Although clearly slower and less mobile than other Mediterranean-style galleys, the Deceres however has one good purpose: it has superior multishot firepower, range, and tactical robustness, thus ensuring that it can function in the capacity of a naval superiority and support fighter, being capable of long-range shore bombardment.

The speed of the Deceres and its minimum range, however, make it very vulnerable if attacked at close range by light warships and fire rafts, so a Deceres should never operate far from the shore, and should not be allowed to travel across oceans unescorted.


The increased rivalry and political instability in the classical world following the death of Alexander the Great in 323BCE resulted in an arms race between the Diadochi rulers of his empire, with warships beoming larger, more and more heavily armed with greater capacity and propulsion potential.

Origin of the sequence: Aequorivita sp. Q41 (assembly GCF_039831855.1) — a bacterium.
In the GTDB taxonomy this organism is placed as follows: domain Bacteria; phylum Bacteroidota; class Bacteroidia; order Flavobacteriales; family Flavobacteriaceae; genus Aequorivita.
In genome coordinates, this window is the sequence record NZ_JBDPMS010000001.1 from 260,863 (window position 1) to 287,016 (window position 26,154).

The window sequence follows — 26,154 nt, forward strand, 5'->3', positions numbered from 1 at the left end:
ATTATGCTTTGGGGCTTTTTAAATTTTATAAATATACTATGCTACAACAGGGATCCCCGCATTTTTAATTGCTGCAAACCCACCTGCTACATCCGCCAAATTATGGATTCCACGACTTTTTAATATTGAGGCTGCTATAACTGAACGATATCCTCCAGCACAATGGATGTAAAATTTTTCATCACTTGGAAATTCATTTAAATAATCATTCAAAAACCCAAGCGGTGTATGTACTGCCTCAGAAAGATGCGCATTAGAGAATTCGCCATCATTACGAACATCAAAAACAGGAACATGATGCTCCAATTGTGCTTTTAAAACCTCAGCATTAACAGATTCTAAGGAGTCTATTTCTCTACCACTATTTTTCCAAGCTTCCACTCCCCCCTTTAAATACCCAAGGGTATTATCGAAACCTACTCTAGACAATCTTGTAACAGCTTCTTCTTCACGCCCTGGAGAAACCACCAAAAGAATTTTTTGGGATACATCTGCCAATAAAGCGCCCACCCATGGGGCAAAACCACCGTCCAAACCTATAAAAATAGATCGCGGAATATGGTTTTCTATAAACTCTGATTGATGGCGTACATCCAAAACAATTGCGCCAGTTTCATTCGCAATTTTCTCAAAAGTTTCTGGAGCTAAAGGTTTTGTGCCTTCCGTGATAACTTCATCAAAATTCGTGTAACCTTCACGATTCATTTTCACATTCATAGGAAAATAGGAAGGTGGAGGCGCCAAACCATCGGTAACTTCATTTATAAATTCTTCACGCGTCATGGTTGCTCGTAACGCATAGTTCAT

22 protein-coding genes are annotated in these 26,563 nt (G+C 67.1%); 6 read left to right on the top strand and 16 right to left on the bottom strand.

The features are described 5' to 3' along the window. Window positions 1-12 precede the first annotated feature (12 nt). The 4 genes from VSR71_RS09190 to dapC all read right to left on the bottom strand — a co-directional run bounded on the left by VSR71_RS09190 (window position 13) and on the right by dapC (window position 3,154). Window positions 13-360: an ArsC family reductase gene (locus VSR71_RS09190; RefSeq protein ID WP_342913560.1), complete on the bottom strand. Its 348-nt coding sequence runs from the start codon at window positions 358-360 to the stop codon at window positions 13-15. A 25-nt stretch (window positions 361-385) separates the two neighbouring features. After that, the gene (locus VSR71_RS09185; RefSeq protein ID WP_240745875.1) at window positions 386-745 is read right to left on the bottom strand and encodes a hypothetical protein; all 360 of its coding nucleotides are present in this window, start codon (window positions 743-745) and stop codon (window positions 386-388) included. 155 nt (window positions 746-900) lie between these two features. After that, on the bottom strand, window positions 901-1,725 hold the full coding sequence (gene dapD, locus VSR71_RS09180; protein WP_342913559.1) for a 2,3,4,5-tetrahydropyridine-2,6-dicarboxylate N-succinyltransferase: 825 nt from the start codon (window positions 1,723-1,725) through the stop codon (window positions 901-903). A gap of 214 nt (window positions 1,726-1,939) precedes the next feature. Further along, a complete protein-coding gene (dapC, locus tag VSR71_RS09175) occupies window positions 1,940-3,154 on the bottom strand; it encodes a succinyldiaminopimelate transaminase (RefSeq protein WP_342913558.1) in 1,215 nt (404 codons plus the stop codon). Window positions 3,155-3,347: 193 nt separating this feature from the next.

As a result, the Trireme began to find herself being superseded by newer ship designs, which could include larger decks (to host more marines on board) and even artillery pieces such as onagers and scorpions for long-range engagement. First to come were the quadriremes or "fours" which could assign 4 men to row abreast; this soon led to developments of even larger and heavier vessels such as the deceres or "ten", which could assign ten men to row abreast at the same time, resulting in a warship roughly over 8 meters in beam length and 45 meters long, crewed by over 800 men.